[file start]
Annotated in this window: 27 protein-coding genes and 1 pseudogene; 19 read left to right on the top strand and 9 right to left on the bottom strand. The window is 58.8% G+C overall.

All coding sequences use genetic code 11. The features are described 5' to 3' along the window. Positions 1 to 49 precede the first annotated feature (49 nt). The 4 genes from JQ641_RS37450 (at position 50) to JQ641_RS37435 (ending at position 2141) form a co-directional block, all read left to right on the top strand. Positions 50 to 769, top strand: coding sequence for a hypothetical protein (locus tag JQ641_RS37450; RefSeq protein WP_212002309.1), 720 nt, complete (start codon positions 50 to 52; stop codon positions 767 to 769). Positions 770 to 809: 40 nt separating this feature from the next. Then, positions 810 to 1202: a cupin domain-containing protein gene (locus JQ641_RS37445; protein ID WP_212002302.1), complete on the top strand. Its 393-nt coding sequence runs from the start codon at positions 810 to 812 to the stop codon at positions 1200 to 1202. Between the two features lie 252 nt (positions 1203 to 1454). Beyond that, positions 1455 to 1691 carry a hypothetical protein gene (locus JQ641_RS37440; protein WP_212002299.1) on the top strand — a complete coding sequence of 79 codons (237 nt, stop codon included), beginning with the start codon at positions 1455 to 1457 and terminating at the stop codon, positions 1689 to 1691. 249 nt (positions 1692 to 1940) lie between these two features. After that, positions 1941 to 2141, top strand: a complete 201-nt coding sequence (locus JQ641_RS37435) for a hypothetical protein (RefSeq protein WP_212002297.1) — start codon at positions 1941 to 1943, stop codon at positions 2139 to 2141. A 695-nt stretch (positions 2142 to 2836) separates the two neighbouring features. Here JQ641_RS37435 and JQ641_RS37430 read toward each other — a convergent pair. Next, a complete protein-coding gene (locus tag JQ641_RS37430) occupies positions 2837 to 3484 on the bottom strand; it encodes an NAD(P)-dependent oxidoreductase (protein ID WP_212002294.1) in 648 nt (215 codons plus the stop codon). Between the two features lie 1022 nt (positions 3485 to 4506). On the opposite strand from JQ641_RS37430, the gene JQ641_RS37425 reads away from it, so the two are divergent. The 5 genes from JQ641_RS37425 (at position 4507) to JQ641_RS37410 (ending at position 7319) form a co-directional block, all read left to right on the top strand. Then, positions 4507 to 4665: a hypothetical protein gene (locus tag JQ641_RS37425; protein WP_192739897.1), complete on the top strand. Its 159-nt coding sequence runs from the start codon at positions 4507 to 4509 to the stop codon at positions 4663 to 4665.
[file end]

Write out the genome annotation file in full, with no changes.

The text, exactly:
Annotated in this window: 27 protein-coding genes and 1 pseudogene; 19 read left to right on the top strand and 9 right to left on the bottom strand. The window is 58.8% G+C overall.

All coding sequences use genetic code 11. The features are described 5' to 3' along the window. Positions 1 to 49 precede the first annotated feature (49 nt). The 4 genes from JQ641_RS37450 (at position 50) to JQ641_RS37435 (ending at position 2141) form a co-directional block, all read left to right on the top strand. Positions 50 to 769, top strand: coding sequence for a hypothetical protein (locus tag JQ641_RS37450; RefSeq protein WP_212002309.1), 720 nt, complete (start codon positions 50 to 52; stop codon positions 767 to 769). Positions 770 to 809: 40 nt separating this feature from the next. Then, positions 810 to 1202: a cupin domain-containing protein gene (locus JQ641_RS37445; protein ID WP_212002302.1), complete on the top strand. Its 393-nt coding sequence runs from the start codon at positions 810 to 812 to the stop codon at positions 1200 to 1202. Between the two features lie 252 nt (positions 1203 to 1454). Beyond that, positions 1455 to 1691 carry a hypothetical protein gene (locus JQ641_RS37440; protein WP_212002299.1) on the top strand — a complete coding sequence of 79 codons (237 nt, stop codon included), beginning with the start codon at positions 1455 to 1457 and terminating at the stop codon, positions 1689 to 1691. 249 nt (positions 1692 to 1940) lie between these two features. After that, positions 1941 to 2141, top strand: a complete 201-nt coding sequence (locus JQ641_RS37435) for a hypothetical protein (RefSeq protein WP_212002297.1) — start codon at positions 1941 to 1943, stop codon at positions 2139 to 2141. A 695-nt stretch (positions 2142 to 2836) separates the two neighbouring features. Here JQ641_RS37435 and JQ641_RS37430 read toward each other — a convergent pair. Next, a complete protein-coding gene (locus tag JQ641_RS37430) occupies positions 2837 to 3484 on the bottom strand; it encodes an NAD(P)-dependent oxidoreductase (protein ID WP_212002294.1) in 648 nt (215 codons plus the stop codon). Between the two features lie 1022 nt (positions 3485 to 4506). On the opposite strand from JQ641_RS37430, the gene JQ641_RS37425 reads away from it, so the two are divergent. The 5 genes from JQ641_RS37425 (at position 4507) to JQ641_RS37410 (ending at position 7319) form a co-directional block, all read left to right on the top strand. Then, positions 4507 to 4665: a hypothetical protein gene (locus tag JQ641_RS37425; protein WP_192739897.1), complete on the top strand. Its 159-nt coding sequence runs from the start codon at positions 4507 to 4509 to the stop codon at positions 4663 to 4665.